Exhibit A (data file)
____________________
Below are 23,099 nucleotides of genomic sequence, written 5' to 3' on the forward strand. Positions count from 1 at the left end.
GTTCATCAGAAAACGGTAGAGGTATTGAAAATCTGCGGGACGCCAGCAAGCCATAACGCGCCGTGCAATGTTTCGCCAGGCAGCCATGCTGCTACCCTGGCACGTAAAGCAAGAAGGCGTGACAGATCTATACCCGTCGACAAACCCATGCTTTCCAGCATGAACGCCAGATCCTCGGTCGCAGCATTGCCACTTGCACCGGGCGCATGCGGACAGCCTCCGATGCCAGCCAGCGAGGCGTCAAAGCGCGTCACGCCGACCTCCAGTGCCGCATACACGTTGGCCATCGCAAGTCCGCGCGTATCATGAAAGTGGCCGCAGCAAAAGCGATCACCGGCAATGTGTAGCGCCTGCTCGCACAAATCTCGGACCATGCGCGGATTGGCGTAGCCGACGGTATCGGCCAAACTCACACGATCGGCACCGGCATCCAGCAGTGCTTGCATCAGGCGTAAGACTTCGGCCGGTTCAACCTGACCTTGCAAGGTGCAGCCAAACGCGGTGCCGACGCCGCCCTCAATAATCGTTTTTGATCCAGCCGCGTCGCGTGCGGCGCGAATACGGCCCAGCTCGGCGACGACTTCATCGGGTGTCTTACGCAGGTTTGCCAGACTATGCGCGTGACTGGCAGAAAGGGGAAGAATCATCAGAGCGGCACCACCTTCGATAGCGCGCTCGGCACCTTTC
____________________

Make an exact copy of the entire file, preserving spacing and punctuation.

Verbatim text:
Below are 23,099 nucleotides of genomic sequence, written 5' to 3' on the forward strand. Positions count from 1 at the left end.
GTTCATCAGAAAACGGTAGAGGTATTGAAAATCTGCGGGACGCCAGCAAGCCATAACGCGCCGTGCAATGTTTCGCCAGGCAGCCATGCTGCTACCCTGGCACGTAAAGCAAGAAGGCGTGACAGATCTATACCCGTCGACAAACCCATGCTTTCCAGCATGAACGCCAGATCCTCGGTCGCAGCATTGCCACTTGCACCGGGCGCATGCGGACAGCCTCCGATGCCAGCCAGCGAGGCGTCAAAGCGCGTCACGCCGACCTCCAGTGCCGCATACACGTTGGCCATCGCAAGTCCGCGCGTATCATGAAAGTGGCCGCAGCAAAAGCGATCACCGGCAATGTGTAGCGCCTGCTCGCACAAATCTCGGACCATGCGCGGATTGGCGTAGCCGACGGTATCGGCCAAACTCACACGATCGGCACCGGCATCCAGCAGTGCTTGCATCAGGCGTAAGACTTCGGCCGGTTCAACCTGACCTTGCAAGGTGCAGCCAAACGCGGTGCCGACGCCGCCCTCAATAATCGTTTTTGATCCAGCCGCGTCGCGTGCGGCGCGAATACGGCCCAGCTCGGCGACGACTTCATCGGGTGTCTTACGCAGGTTTGCCAGACTATGCGCGTGACTGGCAGAAAGGGGAAGAATCATCAGAGCGGCACCACCTTCGATAGCGCGCTCGGCACCTTTC